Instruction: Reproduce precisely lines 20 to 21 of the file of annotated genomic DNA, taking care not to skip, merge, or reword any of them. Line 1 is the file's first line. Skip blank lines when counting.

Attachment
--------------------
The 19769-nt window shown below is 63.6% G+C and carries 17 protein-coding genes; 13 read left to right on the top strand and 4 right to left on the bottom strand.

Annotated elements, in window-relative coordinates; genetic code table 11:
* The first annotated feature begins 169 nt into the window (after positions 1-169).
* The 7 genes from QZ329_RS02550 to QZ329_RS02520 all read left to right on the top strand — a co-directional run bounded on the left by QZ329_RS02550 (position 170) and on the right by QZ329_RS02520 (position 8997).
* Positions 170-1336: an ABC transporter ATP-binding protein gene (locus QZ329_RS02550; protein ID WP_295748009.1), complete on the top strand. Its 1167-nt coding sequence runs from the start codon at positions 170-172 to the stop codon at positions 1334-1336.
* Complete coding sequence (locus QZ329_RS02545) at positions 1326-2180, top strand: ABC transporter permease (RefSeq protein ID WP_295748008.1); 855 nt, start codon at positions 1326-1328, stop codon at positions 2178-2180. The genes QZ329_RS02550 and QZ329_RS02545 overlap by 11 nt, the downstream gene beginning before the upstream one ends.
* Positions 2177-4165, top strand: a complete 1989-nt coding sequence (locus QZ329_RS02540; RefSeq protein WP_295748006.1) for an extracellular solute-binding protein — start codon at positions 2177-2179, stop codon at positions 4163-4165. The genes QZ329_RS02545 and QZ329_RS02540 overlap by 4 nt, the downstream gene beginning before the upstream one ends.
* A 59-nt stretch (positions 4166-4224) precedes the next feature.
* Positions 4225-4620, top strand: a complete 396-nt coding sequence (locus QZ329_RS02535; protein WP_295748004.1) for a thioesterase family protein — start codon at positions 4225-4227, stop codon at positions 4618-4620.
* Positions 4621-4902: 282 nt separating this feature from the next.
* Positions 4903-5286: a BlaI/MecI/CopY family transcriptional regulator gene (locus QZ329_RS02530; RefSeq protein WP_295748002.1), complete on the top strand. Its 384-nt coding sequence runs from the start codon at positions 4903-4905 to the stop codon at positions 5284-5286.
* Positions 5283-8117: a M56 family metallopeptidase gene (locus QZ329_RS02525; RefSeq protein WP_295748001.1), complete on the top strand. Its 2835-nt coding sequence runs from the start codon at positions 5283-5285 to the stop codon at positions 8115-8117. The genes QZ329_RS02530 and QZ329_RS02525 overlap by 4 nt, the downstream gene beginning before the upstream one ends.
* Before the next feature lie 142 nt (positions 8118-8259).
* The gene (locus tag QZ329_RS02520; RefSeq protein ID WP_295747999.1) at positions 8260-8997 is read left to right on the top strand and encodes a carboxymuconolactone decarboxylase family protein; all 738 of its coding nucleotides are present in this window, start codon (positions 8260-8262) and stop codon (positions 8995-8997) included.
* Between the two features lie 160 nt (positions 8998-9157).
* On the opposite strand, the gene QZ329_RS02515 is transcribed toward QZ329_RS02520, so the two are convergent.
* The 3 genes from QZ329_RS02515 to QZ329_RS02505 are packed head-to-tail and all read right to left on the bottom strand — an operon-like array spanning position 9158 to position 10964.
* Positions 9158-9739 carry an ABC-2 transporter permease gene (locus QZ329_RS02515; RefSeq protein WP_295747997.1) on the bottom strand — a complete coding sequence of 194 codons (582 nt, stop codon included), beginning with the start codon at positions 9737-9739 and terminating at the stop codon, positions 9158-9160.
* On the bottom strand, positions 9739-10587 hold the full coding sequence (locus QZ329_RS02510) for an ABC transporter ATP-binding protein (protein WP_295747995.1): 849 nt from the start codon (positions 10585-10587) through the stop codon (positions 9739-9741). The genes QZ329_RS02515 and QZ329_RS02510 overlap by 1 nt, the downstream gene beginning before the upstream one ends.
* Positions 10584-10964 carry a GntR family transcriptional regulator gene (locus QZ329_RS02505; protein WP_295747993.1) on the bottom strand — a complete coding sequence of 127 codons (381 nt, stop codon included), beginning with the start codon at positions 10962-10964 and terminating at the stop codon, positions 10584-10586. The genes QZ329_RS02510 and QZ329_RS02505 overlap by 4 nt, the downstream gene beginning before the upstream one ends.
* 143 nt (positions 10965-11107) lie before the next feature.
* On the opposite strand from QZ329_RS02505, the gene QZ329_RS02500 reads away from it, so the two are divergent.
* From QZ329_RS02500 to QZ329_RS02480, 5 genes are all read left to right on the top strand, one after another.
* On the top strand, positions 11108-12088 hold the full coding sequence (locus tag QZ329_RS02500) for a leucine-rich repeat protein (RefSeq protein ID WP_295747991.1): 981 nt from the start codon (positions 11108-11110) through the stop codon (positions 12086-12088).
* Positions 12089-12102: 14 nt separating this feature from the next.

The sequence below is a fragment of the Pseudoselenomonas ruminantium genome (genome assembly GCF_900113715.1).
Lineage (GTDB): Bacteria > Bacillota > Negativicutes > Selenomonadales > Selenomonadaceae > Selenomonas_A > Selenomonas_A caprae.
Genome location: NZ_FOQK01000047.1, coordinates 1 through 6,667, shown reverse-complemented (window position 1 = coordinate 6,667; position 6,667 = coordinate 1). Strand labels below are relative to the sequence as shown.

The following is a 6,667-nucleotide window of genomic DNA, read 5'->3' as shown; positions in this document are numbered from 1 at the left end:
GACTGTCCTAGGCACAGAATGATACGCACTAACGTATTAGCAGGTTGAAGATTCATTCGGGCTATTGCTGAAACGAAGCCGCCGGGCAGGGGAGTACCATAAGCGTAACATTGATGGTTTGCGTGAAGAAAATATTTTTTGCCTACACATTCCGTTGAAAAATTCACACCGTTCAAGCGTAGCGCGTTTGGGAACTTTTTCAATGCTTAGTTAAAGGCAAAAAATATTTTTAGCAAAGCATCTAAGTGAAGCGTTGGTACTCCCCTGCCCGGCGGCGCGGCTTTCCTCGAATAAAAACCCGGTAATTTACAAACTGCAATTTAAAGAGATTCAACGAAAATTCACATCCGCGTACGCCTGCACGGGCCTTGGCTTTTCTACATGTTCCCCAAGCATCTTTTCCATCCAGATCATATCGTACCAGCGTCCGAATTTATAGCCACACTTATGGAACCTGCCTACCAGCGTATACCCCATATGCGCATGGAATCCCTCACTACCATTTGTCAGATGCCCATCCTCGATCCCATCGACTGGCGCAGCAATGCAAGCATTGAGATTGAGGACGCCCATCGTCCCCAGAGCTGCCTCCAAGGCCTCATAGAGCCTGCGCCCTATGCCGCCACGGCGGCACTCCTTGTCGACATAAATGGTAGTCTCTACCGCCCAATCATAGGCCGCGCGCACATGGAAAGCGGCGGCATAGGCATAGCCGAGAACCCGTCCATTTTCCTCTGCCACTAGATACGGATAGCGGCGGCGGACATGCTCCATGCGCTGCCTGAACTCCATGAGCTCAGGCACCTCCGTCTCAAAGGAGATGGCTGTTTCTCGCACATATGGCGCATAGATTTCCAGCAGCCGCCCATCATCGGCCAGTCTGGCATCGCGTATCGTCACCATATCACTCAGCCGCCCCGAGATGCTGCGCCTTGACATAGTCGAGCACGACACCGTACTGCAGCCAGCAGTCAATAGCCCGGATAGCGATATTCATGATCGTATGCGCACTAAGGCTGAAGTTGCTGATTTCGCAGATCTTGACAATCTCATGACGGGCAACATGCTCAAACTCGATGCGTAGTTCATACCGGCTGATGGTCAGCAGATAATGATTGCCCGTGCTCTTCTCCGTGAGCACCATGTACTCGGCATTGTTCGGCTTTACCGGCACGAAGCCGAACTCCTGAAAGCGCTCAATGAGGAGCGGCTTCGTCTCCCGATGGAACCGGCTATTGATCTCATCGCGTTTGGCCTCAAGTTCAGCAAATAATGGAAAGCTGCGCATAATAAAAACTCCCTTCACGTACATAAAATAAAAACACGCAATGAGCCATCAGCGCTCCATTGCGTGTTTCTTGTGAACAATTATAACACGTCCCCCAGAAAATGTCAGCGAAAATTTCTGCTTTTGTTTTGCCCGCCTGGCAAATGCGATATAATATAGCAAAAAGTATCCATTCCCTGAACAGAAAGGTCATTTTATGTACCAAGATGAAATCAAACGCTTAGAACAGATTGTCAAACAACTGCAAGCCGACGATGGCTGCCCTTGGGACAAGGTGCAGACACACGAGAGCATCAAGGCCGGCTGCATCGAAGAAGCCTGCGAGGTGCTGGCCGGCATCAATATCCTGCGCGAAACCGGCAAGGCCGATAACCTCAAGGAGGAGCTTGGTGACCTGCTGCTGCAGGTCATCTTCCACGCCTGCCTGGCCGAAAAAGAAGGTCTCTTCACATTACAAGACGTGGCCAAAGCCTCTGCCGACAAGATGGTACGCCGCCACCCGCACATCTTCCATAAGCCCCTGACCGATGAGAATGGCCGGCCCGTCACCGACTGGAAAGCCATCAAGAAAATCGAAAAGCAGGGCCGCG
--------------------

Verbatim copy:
* Positions 10584-10964 carry a GntR family transcriptional regulator gene (locus QZ329_RS02505; protein WP_295747993.1) on the bottom strand — a complete coding sequence of 127 codons (381 nt, stop codon included), beginning with the start codon at positions 10962-10964 and terminating at the stop codon, positions 10584-10586. The genes QZ329_RS02510 and QZ329_RS02505 overlap by 4 nt, the downstream gene beginning before the upstream one ends.
* 143 nt (positions 10965-11107) lie before the next feature.